Even the Palestinian plan to pursue UN recognition in September, hugely problematic for the Israelis, is beginning to fray. President Obama is firmly opposed to the plan, and other Western leaders, including Germany’s Chancellor Angela Merkel, are publicly warning the Palestinians against making any unilateral moves. The AP is reporting that Palestinian Authority President Mahmoud Abbas even wants to “climb down from the tree” and forgo the UN plan, but cannot because of public pressure. The impending September diplomatic tsunami may well turn out to be nothing but harmless ripples.
The Complexity of No Good Options
Evaluations of Israel’s actions must take into account the bewildering complexity of challenges it faces. Take the fight against Hamas, for example. Israel has tried the range of non-diplomatic and coercive means to discourage Hamas from targeting its citizens. It pulled every Israeli soldier and civilian out of the Gaza Strip, agreed to a series of cease-fires, and, with Egypt, blockaded Hamas’s territory. Still, Hamas launched Qassams, killed soldiers, and smuggled advanced weaponry. Israeli leaders faced a dilemma—continue the status quo and allow 1 million Israelis to live under Hamas attacks or move to a military option that will undoubtedly harm Palestinian civilians.
When Israel finally opted for a military operation, Hamas’s tactics forced the IDF to balance military necessity with its ethical restraints. Battling enemies who fire rockets from Palestinian schools and civilian areas as a matter of policy, the IDF compromised military effectiveness to protect enemy civilians, allowing Hamas more breathing room. In the words of British Colonel Richard Kemp, former commander of British forces in Afghanistan, “Many missions that could have taken out Hamas military capability were aborted to prevent civilian casualties. During the conflict, the IDF allowed huge amounts of humanitarian aid into Gaza. To deliver aid virtually into your enemy's hands is, to the military tactician, normally quite unthinkable. But the IDF took on those risks.”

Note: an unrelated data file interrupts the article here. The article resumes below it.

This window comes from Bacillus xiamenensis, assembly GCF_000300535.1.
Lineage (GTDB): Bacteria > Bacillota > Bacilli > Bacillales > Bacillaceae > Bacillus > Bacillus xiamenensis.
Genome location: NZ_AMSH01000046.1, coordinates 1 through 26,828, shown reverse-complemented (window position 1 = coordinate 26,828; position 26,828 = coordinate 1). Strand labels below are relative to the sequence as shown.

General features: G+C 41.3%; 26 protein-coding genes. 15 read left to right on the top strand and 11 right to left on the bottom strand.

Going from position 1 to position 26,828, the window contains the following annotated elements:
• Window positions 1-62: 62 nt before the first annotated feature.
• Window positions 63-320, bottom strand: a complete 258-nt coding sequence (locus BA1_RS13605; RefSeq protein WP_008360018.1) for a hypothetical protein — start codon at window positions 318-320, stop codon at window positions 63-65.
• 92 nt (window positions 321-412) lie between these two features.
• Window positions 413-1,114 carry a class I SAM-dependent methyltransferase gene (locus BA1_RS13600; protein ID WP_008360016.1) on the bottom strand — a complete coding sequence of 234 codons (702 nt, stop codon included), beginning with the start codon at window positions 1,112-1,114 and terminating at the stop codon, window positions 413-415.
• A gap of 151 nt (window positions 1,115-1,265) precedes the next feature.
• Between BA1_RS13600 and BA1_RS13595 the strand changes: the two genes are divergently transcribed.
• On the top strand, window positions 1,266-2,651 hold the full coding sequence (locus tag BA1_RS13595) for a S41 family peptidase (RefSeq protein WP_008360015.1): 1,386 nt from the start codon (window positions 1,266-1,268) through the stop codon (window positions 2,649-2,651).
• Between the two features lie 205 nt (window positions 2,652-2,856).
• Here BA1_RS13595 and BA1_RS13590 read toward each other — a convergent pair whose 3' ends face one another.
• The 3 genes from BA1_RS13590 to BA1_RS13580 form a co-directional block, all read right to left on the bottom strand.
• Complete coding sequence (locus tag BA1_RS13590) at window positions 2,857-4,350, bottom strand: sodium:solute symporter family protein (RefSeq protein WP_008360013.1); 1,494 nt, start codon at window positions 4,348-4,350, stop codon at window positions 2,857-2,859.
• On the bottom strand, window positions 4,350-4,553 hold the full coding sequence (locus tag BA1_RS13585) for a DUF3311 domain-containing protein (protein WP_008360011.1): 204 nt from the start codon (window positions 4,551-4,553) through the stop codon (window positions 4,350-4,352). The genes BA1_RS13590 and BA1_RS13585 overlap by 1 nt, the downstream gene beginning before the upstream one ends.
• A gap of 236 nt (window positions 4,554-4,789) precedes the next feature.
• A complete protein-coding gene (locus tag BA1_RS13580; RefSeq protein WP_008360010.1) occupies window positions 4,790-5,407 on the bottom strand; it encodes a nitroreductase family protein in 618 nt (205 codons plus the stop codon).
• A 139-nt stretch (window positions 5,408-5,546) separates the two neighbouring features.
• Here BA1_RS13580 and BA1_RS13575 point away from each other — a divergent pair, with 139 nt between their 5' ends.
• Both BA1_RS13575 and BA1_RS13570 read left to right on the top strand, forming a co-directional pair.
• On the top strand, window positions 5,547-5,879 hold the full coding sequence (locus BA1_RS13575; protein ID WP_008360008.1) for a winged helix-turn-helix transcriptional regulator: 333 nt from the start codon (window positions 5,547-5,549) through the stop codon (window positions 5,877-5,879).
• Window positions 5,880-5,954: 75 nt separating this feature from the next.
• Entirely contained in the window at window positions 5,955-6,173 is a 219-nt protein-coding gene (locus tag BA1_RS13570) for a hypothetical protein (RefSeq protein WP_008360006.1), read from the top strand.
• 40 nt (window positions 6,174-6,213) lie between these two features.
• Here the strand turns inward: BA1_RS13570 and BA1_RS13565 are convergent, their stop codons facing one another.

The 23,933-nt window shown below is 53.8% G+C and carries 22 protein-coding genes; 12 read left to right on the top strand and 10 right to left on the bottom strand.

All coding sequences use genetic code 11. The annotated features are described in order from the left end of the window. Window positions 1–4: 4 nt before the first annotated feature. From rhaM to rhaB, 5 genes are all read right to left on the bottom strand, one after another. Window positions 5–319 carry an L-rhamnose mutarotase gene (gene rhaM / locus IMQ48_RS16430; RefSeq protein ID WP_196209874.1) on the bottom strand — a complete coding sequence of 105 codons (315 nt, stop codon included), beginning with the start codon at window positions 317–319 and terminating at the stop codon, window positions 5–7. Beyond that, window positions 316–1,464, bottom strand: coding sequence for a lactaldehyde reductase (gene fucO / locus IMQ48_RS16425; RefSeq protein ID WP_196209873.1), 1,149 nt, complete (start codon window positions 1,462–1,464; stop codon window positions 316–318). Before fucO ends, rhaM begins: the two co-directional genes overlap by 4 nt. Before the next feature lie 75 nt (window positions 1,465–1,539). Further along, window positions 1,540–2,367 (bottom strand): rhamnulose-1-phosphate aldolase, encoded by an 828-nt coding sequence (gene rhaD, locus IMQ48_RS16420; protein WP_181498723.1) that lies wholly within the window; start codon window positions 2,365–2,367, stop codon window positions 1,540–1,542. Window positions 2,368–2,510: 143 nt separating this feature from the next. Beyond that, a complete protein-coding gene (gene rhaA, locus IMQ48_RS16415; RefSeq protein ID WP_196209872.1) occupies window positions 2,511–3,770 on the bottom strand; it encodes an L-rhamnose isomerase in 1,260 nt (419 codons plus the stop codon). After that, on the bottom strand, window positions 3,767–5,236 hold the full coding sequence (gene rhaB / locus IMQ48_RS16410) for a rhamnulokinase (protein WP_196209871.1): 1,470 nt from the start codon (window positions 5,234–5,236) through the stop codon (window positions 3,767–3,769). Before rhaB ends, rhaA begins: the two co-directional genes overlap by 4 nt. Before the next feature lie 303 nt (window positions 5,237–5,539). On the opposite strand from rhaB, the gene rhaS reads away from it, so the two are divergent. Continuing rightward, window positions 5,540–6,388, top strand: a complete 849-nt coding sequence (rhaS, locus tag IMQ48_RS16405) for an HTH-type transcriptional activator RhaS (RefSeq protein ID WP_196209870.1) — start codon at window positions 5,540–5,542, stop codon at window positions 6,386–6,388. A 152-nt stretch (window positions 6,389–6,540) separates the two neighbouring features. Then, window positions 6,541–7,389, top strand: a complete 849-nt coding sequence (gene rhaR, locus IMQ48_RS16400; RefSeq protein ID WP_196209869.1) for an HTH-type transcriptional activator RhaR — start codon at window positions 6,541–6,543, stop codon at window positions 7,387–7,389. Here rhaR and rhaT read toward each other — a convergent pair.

Israel faces similar challenges across the spectrum—Iran’s nuclear program, Hezbollah and Hamas rockets, neighboring regimes falling, flotillas, protesters willing to die, international pressure, and terrorism, to name a few. Outnumbered by hostile forces, both on the ground and in the international community, Israel is further restricted by an ethical code that limits its responses to enemies for whom all Israelis are legitimate targets. Somehow, Israel usually manages to find a balance, striking a blow to its adversaries while remaining within the bounds of military and Jewish ethics. This is no easy feat. Though its responses often seem haphazard and excessively violent, the long view indicates that Israel’s mix of diplomacy, deterrence, and force keeps its citizens safe and minimizes extended bloodshed.
In a reality in which there are often no good options, Israel just might know what it’s doing.
Lazar Berman is the American Enterprise Institute’s program manager for foreign and defense policy studies.